• Again moving towards the center of system 10, the next layer, the thermal mass layer, may be used to absorb at least some of the remaining heat energy that penetrates through the outer layer and insulating layer. By providing thermal mass, the thermal energy absorbing material inside thermal mass members may prevent excessive heat energy from the external environment from reaching the temperature sensitive cargo in cargo cavity 50 for over 100 hours. The thermal buffer layer, made from thermal buffer panels 502 a, 502 b, and 502 c, may provide a thermal buffer between the thermal mass layer and the temperature-sensitive cargo, so the cargo may not cool too much below a desired threshold temperature.
  • 2.3 Testing Data
  • The thermal characteristics of a possible embodiment of system 10 is shown in FIG. 13. This graph shows the experimental data collected during a test of a prototype of system 10 using the Elevated 144 hour ISTA 7D Summer test profile. The test involved an external temperature that fluctuated as a function of time to simulate the conditions system 10 might encounter during shipping. The external temperature begins at about 24° C., and then alternates periodically between about 27° C. and about 35° C. every 24 hours. The graph also shows the temperature of the cargo cavity as a function of time. In the approximately 144 hours shown on the graph, the temperature of the cargo cavity stays within approximately a 3 degree range between about 2° C. and about 5° C., ensuring that the temperature-sensitive cargo maintains a relatively stable temperature.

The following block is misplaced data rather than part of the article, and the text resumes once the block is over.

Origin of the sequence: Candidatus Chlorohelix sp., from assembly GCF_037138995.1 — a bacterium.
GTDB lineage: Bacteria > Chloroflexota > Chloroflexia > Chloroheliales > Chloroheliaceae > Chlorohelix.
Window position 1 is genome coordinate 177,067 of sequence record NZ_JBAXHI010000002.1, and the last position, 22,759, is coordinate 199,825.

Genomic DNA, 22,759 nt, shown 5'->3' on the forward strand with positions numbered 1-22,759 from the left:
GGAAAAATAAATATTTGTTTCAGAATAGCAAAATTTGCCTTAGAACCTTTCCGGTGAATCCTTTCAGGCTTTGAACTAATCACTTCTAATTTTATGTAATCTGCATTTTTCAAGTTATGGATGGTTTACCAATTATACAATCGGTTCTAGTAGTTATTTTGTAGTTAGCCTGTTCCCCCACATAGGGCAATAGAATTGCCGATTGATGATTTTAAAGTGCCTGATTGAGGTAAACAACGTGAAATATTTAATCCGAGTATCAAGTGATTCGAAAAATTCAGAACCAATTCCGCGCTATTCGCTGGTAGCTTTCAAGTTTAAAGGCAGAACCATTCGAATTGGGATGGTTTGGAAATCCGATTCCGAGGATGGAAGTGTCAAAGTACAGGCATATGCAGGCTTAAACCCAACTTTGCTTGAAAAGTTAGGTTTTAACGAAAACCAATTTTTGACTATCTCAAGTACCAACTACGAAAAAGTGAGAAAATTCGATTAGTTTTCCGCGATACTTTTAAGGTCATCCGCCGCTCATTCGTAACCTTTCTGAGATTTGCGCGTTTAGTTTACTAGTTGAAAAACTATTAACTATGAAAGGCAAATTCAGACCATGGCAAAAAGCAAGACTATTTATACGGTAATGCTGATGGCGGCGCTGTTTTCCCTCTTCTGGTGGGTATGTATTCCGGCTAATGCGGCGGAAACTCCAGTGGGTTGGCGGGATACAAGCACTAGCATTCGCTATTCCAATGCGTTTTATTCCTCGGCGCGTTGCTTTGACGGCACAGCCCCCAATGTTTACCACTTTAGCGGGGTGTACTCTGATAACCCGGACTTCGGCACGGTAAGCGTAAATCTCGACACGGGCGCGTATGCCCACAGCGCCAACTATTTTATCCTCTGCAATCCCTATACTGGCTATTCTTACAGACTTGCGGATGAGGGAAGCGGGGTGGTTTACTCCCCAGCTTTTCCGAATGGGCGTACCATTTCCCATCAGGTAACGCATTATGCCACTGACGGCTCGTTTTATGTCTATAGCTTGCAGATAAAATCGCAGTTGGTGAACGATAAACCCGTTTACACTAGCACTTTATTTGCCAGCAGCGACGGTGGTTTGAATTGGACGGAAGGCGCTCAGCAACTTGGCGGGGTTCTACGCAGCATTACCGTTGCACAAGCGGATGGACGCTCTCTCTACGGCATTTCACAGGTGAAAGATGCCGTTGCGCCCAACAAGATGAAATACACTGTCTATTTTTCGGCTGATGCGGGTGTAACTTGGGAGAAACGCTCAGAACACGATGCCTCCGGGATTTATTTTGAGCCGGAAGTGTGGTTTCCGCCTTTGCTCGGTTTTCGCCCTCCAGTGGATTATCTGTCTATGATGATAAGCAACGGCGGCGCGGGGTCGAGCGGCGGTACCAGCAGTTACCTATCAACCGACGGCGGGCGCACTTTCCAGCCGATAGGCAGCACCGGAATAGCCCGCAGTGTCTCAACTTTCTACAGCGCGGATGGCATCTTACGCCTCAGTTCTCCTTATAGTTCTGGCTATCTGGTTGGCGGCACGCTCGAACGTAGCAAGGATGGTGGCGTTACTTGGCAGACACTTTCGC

• As illustrated in FIG. 14, data for a prototype of system 10 when subjected to elevated 144 hour ISTA 7D summer profile shows that even as ambient temperature is cycled to simulate predetermined variations between two different hot ambient temperatures, namely between about 28° C. and about 35° C., cargo is maintained at a temperature between 5° C. and 2° C. for about 6 days, which should be long enough to complete even long-haul shipping routes.
  • Alternatively, system 10 may be used without thermal energy absorbing material and used simply for its insulating properties if only a limited duration of temperature stabilization is needed.
  • 3. Materials and Construction
  • When referring to illustrations of the blanks, the usual drawing conventions are applied. That is, unless otherwise indicated, broken lines indicate lines of weakness, such as fold or score lines, which facilitate rotating or folding portions of a blank; and interior solid lines indicate through-cuts. Also, when score lines and/or fold lines are referred to herein, in alternative embodiments, a score line may be replaced with a fold line or another line of weakness, and/or a fold line may be replaced with a score line or another line of weakness.
  • Additionally, when flanges and/or tabs are referred to herein, in alternative embodiments, a flange may be replaced with a tab or another projection, and/or a tab may be replaced with a flange or another projection. Moreover, when notches and/or slots are referred to herein, in alternative embodiments, a notch may be replaced with a slot or another cut, and/or a slot may be replaced with a notch or another cut.
  • Generally, a blank may be a single panel or it may be folded into two, three, four, or more panels. Similarly, when panels are shown as individual members, two or more such panels alternatively may be formed by folding a blank into the desired number of shapes and panels.